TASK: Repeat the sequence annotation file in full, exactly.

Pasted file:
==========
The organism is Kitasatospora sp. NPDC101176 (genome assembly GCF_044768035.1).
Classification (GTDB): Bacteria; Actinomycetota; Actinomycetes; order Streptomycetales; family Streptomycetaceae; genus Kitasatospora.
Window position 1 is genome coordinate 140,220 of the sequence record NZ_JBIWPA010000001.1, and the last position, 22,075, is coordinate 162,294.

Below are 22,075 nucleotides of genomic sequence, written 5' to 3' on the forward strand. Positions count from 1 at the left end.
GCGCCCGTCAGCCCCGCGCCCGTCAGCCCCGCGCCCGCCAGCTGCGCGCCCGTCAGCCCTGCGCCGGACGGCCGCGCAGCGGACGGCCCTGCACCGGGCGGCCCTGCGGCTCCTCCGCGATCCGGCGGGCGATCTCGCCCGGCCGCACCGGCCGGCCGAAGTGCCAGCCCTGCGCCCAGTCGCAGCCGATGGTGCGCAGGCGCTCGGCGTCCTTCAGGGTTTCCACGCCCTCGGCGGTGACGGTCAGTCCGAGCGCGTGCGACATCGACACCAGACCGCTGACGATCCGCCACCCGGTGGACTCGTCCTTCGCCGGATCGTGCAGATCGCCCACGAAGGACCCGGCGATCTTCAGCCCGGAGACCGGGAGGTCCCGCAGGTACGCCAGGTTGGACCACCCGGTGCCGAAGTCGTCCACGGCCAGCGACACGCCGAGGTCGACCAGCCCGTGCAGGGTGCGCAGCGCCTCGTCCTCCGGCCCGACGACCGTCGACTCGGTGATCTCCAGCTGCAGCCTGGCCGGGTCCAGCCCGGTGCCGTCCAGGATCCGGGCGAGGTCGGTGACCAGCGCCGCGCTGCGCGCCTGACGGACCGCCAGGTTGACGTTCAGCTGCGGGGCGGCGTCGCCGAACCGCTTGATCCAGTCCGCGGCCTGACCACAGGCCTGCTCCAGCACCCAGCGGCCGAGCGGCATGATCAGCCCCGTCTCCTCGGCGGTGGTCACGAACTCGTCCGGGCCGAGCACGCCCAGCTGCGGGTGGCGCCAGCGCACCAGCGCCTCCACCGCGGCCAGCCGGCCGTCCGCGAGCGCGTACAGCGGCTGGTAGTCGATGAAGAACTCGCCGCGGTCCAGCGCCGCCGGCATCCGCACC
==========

The organism is Kitasatospora sp. NPDC101176 (genome assembly GCF_044768035.1).
Classification (GTDB): Bacteria; Actinomycetota; Actinomycetes; order Streptomycetales; family Streptomycetaceae; genus Kitasatospora.
Window position 1 is genome coordinate 140,220 of the sequence record NZ_JBIWPA010000001.1, and the last position, 22,075, is coordinate 162,294.

Below are 22,075 nucleotides of genomic sequence, written 5' to 3' on the forward strand. Positions count from 1 at the left end.
GCGCCCGTCAGCCCCGCGCCCGTCAGCCCCGCGCCCGCCAGCTGCGCGCCCGTCAGCCCTGCGCCGGACGGCCGCGCAGCGGACGGCCCTGCACCGGGCGGCCCTGCGGCTCCTCCGCGATCCGGCGGGCGATCTCGCCCGGCCGCACCGGCCGGCCGAAGTGCCAGCCCTGCGCCCAGTCGCAGCCGATGGTGCGCAGGCGCTCGGCGTCCTTCAGGGTTTCCACGCCCTCGGCGGTGACGGTCAGTCCGAGCGCGTGCGACATCGACACCAGACCGCTGACGATCCGCCACCCGGTGGACTCGTCCTTCGCCGGATCGTGCAGATCGCCCACGAAGGACCCGGCGATCTTCAGCCCGGAGACCGGGAGGTCCCGCAGGTACGCCAGGTTGGACCACCCGGTGCCGAAGTCGTCCACGGCCAGCGACACGCCGAGGTCGACCAGCCCGTGCAGGGTGCGCAGCGCCTCGTCCTCCGGCCCGACGACCGTCGACTCGGTGATCTCCAGCTGCAGCCTGGCCGGGTCCAGCCCGGTGCCGTCCAGGATCCGGGCGAGGTCGGTGACCAGCGCCGCGCTGCGCGCCTGACGGACCGCCAGGTTGACGTTCAGCTGCGGGGCGGCGTCGCCGAACCGCTTGATCCAGTCCGCGGCCTGACCACAGGCCTGCTCCAGCACCCAGCGGCCGAGCGGCATGATCAGCCCCGTCTCCTCGGCGGTGGTCACGAACTCGTCCGGGCCGAGCACGCCCAGCTGCGGGTGGCGCCAGCGCACCAGCGCCTCCACCGCGGCCAGCCGGCCGTCCGCGAGCGCGTACAGCGGCTGGTAGTCGATGAAGAACTCGCCGCGGTCCAGCGCCGCCGGCATCCGCACC